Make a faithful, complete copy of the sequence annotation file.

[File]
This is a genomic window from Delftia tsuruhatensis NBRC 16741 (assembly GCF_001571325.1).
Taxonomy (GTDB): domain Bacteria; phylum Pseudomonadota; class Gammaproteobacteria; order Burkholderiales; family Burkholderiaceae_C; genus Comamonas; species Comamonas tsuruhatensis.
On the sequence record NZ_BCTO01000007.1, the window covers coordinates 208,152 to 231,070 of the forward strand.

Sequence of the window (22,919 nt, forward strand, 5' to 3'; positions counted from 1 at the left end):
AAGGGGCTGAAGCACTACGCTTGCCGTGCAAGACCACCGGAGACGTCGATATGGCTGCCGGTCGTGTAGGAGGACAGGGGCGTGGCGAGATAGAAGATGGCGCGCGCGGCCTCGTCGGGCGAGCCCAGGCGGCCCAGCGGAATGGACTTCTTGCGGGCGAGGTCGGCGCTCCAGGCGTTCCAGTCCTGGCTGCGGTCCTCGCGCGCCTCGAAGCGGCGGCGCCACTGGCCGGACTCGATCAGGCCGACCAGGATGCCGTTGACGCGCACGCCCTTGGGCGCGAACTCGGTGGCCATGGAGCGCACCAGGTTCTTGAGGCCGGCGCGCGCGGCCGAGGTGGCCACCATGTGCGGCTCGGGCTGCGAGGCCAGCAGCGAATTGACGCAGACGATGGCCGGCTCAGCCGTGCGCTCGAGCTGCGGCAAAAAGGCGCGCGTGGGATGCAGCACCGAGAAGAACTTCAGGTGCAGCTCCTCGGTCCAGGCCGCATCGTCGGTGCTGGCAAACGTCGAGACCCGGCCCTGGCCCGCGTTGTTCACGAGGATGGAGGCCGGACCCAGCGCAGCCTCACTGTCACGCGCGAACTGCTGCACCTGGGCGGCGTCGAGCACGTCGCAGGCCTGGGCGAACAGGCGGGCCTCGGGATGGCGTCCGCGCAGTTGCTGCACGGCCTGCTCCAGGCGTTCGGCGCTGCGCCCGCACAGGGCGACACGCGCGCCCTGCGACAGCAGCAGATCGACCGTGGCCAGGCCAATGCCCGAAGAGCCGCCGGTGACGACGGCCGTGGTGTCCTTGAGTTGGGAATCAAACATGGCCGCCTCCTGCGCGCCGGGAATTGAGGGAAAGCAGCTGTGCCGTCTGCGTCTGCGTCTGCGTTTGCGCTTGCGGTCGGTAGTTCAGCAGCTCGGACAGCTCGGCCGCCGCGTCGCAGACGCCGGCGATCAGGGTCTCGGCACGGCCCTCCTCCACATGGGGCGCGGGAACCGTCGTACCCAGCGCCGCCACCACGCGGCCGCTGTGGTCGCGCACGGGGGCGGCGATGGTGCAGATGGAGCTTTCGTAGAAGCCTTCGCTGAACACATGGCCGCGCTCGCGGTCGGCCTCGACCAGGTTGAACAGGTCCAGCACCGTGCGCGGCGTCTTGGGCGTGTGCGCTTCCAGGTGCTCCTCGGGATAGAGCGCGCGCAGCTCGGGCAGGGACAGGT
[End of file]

This is a genomic window from Delftia tsuruhatensis NBRC 16741 (assembly GCF_001571325.1).
Taxonomy (GTDB): domain Bacteria; phylum Pseudomonadota; class Gammaproteobacteria; order Burkholderiales; family Burkholderiaceae_C; genus Comamonas; species Comamonas tsuruhatensis.
On the sequence record NZ_BCTO01000007.1, the window covers coordinates 208,152 to 231,070 of the forward strand.

Sequence of the window (22,919 nt, forward strand, 5' to 3'; positions counted from 1 at the left end):
AAGGGGCTGAAGCACTACGCTTGCCGTGCAAGACCACCGGAGACGTCGATATGGCTGCCGGTCGTGTAGGAGGACAGGGGCGTGGCGAGATAGAAGATGGCGCGCGCGGCCTCGTCGGGCGAGCCCAGGCGGCCCAGCGGAATGGACTTCTTGCGGGCGAGGTCGGCGCTCCAGGCGTTCCAGTCCTGGCTGCGGTCCTCGCGCGCCTCGAAGCGGCGGCGCCACTGGCCGGACTCGATCAGGCCGACCAGGATGCCGTTGACGCGCACGCCCTTGGGCGCGAACTCGGTGGCCATGGAGCGCACCAGGTTCTTGAGGCCGGCGCGCGCGGCCGAGGTGGCCACCATGTGCGGCTCGGGCTGCGAGGCCAGCAGCGAATTGACGCAGACGATGGCCGGCTCAGCCGTGCGCTCGAGCTGCGGCAAAAAGGCGCGCGTGGGATGCAGCACCGAGAAGAACTTCAGGTGCAGCTCCTCGGTCCAGGCCGCATCGTCGGTGCTGGCAAACGTCGAGACCCGGCCCTGGCCCGCGTTGTTCACGAGGATGGAGGCCGGACCCAGCGCAGCCTCACTGTCACGCGCGAACTGCTGCACCTGGGCGGCGTCGAGCACGTCGCAGGCCTGGGCGAACAGGCGGGCCTCGGGATGGCGTCCGCGCAGTTGCTGCACGGCCTGCTCCAGGCGTTCGGCGCTGCGCCCGCACAGGGCGACACGCGCGCCCTGCGACAGCAGCAGATCGACCGTGGCCAGGCCAATGCCCGAAGAGCCGCCGGTGACGACGGCCGTGGTGTCCTTGAGTTGGGAATCAAACATGGCCGCCTCCTGCGCGCCGGGAATTGAGGGAAAGCAGCTGTGCCGTCTGCGTCTGCGTCTGCGTTTGCGCTTGCGGTCGGTAGTTCAGCAGCTCGGACAGCTCGGCCGCCGCGTCGCAGACGCCGGCGATCAGGGTCTCGGCACGGCCCTCCTCCACATGGGGCGCGGGAACCGTCGTACCCAGCGCCGCCACCACGCGGCCGCTGTGGTCGCGCACGGGGGCGGCGATGGTGCAGATGGAGCTTTCGTAGAAGCCTTCGCTGAACACATGGCCGCGCTCGCGGTCGGCCTCGACCAGGTTGAACAGGTCCAGCACCGTGCGCGGCGTCTTGGGCGTGTGCGCTTCCAGGTGCTCCTCGGGATAGAGCGCGCGCAGCTCGGGCAGGGACAGGT